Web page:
Perhaps, but I am cynical and dull-witted. I think this give me insight on the Dem mind. They don’t care about job performance, it is a demographic/image game. I’ll amend my pick to read Clinton/Booker(ish).

    • #103
  14. Matthew Gilley Inactive
    Matthew Gilley
    @MatthewGilley

    BrentB67:

    Matthew Gilley:Bah, we are just a bit over a year from election day, ten months from the conventions, and three months from the first vote being cast. At this point, we’re all just tossing around WAGs.

    Still, I’ll fire up my Magic 8 Ball, and see what I get … here’re my predictions (not my endorsements): Rubio ultimately gets the nomination. I sincerely doubt the VP is up on stage right now. I’m going to predict Rubio will run alongside Governor Greg Abbott of Texas (after considering and passing on Scott Walker, Nikki Haley, and Tom Cotton). Ted Cruz will not join any administration but his own (nor should he), so he will return as the most visible member of the Senate or he will slide into the Governor’s Mansion in Austin after Vice President Abbott takes the oath of office (friends, stick that possibility in your pipe and smoke it). Jeb retires or, since he seems really serious about a Floridian casting votes in the Senate, runs for and wins Rubio’s seat.

    Now that I’ve made a fool of myself, who’s next?

    Can’t buy entertainment like this for $39/year anywhere.

    Well done.

    That’s nothing, man.  Tell you what, figure out a way to get one of your fancy ol’ one percenter enterprises sued in federal court, call me up, and we’ll see how much entertainment you can buy for $490/hour.  Talk about a hootenanny! :)

    • #104
  15. Paul Dougherty Member
    Paul Dougherty
    @PaulDougherty

    Bob L:

    Paul Dougherty:I like Rubio/Fiorina because I believe the opponents will be Clinton/Booker (admitted rank speculation).

    I don’t think it’s Booker. He will suffer from the same problems O’Malley does: That the city he ran not too long ago is still an absolute [your choice of forbidden CoC terminology].

    I would contend that O’Malley’s election troubles stem from him being visually bland and male.

    • #105
  16. Bob L Member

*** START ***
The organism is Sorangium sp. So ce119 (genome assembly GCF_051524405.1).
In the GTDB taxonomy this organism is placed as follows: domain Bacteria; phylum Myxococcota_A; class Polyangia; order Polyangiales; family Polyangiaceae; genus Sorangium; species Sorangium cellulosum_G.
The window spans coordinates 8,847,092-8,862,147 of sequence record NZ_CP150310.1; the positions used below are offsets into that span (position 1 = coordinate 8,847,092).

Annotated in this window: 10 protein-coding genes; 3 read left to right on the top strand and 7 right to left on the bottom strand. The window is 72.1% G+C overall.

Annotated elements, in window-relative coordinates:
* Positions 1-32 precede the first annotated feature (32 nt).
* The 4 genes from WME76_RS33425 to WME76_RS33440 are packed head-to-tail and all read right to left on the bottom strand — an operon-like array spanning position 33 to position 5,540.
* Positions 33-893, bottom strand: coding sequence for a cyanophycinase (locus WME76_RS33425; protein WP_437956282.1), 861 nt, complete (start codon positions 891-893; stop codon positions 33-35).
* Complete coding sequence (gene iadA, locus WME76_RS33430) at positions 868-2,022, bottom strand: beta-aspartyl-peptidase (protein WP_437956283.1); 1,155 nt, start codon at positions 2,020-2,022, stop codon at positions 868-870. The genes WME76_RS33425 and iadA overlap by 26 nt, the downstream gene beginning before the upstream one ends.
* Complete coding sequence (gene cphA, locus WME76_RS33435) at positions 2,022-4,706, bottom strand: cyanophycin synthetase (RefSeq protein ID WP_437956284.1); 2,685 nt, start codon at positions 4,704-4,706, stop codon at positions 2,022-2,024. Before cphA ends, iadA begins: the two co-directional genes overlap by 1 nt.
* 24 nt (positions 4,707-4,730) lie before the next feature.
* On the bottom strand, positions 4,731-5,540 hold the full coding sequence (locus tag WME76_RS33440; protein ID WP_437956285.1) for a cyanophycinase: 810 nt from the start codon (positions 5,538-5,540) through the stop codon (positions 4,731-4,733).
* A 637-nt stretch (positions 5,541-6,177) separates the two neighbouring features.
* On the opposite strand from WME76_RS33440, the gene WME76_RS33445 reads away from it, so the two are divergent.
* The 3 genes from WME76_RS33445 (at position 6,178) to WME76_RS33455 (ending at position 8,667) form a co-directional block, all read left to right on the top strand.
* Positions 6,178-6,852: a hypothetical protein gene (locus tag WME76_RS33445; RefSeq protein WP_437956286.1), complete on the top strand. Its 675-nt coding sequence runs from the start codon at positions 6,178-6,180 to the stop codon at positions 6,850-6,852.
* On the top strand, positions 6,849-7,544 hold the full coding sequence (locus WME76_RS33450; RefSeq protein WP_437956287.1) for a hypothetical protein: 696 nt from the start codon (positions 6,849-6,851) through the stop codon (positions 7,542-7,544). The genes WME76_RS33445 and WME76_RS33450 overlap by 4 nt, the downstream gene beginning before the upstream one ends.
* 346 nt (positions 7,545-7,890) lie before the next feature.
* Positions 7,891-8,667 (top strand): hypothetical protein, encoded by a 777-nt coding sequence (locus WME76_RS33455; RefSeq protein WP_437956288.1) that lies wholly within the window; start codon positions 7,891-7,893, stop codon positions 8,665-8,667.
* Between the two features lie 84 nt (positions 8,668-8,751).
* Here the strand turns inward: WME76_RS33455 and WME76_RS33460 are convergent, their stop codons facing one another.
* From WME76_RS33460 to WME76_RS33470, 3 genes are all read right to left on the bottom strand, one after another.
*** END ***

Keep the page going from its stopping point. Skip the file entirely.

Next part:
Bob L
    @

    Fricosis Guy:

    Bob L:Executive experience of overrated. There’s a guy in office right now with zero executive experience who is exerting his will unopposed. If a Republican President were half as successful at moving the country right as Obama has moved it left, we’d consider them the second coming of Reagan.

    It may be overrated, but it executive experience is more critical for a conservative. Obama could rely on an administrative state that is geared to ratchet up its control over us. Once enabling legislation is passed, the machine takes over.

    A conservative will have to rein in–and ideally, dismantle–a bureaucratic beast that will fight back. Among other traits, that fight will require an executive who knows how to pick lieutenants who won’t be easily co-opted, who know where and when to fight, and who can make the case over the head of the media (which will be fed tales of woe by agency and union flacks).

    All of these traits are more about the individual’s character than about whether or not they were ever an executive. Bush was an executive and he gave us John Roberts and Colin Powell among others.  Bang up job he did.

    Success will be determined by whether the next president truly believes in their core principles or not. Executive or not, if they refuse to sell out, they’ll be fine.

    • #106
  17. Mike H Coolidge
    Mike H
    @MikeH

    Carey J.: If you give Republican voters a choice between a Democrat and an open borders, Chamber of Commerce-shilling, amnestymonger, don’t complain when a bunch of them stay home.

    As an open borders free trade advocate, I wish this were true. But even if Rubio is willing to entertain citizenship for illegals and not willing to build a wall, calling him open borders is hyperbole.

    • #107
  18. Frank Soto Contributor
    Frank Soto
    @FrankSoto

    Mike H:

    Carey J.: If you give Republican voters a choice between a Democrat and an open borders, Chamber of Commerce-shilling, amnestymonger, don’t complain when a bunch of them stay home.

    As an open borders free trade advocate, I wish this were true. But even if Rubio is willing to entertain citizenship for illegals and not willing to build a wall, calling him open borders is hyperbole.

    In all seriousness, the idea that Rubio supports open borders is ludicrous.

    He clearly supports more border security.  His mistake was not getting guarantees that new border security measures are working as intended before giving any concessions in an immigration deal.

    • #108
  19. Roadrunner Inactive
    Roadrunner
    @Roadrunner

    Frank Soto: His mistake was not getting guarantees that new border security measures are working as intended before giving any concessions in an immigration deal.

    That sounded more plausible in 1990.

    • #109
  20. Frank Soto Contributor
    Frank Soto
    @FrankSoto

    Roadrunner:

    Frank Soto: His mistake was not getting guarantees that new border security measures are working as intended before giving any concessions in an immigration deal.

    That sounded more plausible in 1990.

    Rubio was 19 in 1990.

    If your suggestion is that past immigration deals have failed on the enforcement part…yeah, that was my entire point.

    In the past, the parts dealing with legal status go into effect immediately, and the border security never materializes.

    What I was saying is that Rubio’s mistake was not having triggers in the deal that don’t allow any of the legal status aspects of the law go into effect until several years of a variety of targets being hit.

    • #110
  21. Roadrunner Inactive
    Roadrunner
    @Roadrunner

    Frank Soto: If your suggestion is that past immigration deals have failed on the enforcement part…yeah, that was my entire point.